Today seems to be the day that the reviews of the Barnes & Noble Nook will hit the web. And given that, I have spent the morning reading reviews instead of actually getting any real work done. That said, the reviews should be of interest to anyone considering picking up a Nook, that is once they are actually available. Personally, I am still sporting the original Kindle, but have been considering an upgrade. Given that the Nook could be a potential winner. But at the same time it will have to be above and beyond if it will convince me to switch from Amazon and lose those DRM’d books that I have been picking up since the Kindle was released. Anyway, my DRM issues aside, here are what some of the tech blogs have to say about the Barnes & Noble Nook.
Let me put it this way: If you are lucky enough to have pre-ordered one in the first wave for the Dec. 7 shipping, or patient enough to wait until mid-January for the next wave, you are going to get a gadget worth being excited about.
In fact, if you have to pick one right now, stick with the Kindle. It’s a tough call, because I see a lot of potential in Nook that might not be in Kindle, but damn if the Kindle hasn’t grown to comfortably inhabit its e-ink skin. As long as you don’t expect apps and extras on a Kindle, it delivers the best ebook experience there is at this moment. And it just went international. But while the limitations of a Kindle are clear, the limitations of the Nook are hazier, presumably further out.
In the end, the Nook is an intriguing product launched by a powerful force in the world of booksellers, but the initial offering feels long on promises and short on delivery. With the right software revisions, the Nook could be a tsunami, but as it stands right now, it’s only a mild swell.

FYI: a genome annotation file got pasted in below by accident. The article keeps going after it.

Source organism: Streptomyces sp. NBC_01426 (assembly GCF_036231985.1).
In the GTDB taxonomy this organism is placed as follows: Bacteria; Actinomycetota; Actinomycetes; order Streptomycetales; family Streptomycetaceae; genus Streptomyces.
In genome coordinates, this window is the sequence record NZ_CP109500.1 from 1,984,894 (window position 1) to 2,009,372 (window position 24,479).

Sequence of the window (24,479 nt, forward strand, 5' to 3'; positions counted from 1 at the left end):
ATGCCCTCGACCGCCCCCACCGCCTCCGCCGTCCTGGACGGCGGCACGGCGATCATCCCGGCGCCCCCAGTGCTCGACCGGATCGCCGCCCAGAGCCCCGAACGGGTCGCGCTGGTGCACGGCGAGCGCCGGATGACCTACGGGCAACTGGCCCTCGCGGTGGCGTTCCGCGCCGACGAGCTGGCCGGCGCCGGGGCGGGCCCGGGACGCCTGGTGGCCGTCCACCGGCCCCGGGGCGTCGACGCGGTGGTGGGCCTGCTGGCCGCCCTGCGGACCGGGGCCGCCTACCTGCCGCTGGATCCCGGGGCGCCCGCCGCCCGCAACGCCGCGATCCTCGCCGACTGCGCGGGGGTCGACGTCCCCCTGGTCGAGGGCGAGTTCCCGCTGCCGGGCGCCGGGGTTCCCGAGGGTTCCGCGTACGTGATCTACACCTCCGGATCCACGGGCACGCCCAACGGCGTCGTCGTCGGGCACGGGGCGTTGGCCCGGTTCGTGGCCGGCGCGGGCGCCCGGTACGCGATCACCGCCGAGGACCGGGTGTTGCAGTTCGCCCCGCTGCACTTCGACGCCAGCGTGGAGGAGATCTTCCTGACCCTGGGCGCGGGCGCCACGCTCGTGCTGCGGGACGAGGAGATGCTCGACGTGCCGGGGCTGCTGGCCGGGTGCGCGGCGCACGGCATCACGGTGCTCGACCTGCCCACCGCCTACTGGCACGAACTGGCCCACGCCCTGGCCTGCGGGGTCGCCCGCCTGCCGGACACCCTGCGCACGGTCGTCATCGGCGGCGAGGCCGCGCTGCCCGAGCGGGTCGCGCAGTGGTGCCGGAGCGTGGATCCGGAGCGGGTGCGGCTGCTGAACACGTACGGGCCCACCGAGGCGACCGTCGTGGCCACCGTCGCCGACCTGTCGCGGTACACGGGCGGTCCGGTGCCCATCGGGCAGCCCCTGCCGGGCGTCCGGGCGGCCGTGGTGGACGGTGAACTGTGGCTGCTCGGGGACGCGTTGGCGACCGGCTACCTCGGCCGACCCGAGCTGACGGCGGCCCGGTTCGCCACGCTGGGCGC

Ease of use is the biggest element in the nook’s favor, with the touchscreen UI perhaps the most intuitive way of navigating the ebook experience that we’ve tried. For first-time ebook buyers, then, we reckon it’s pretty much a no-brainer: unless they travel significantly and want to buy new content while they’re away, or they have a particular need for DOC or HTML compatibility, the nook’s user-experience bests that of the Kindle.
if we had to opt into any ebook user experience on the market right now, we’d opt for the Barnes & Noble nook.
Overall it seems to go without saying that these reviews were a pretty mixed bag highlighting some good and some bad. But one thing has become clear to me, the Nook is going to really have to shine in order to steal current Kindle users over. Because for me, while the Nook seems nice, I just do not want to lose the current books that I have. And as much as I hate to say it, me sticking with the Kindle and not moving to a Nook almost feels like why I never gave any consideration to MP3 players other than the iPod in those early days — it was not because there were not good alternatives, but because Apple locked me in with DRM, the iTunes Store and to a lesser degree iTunes itself.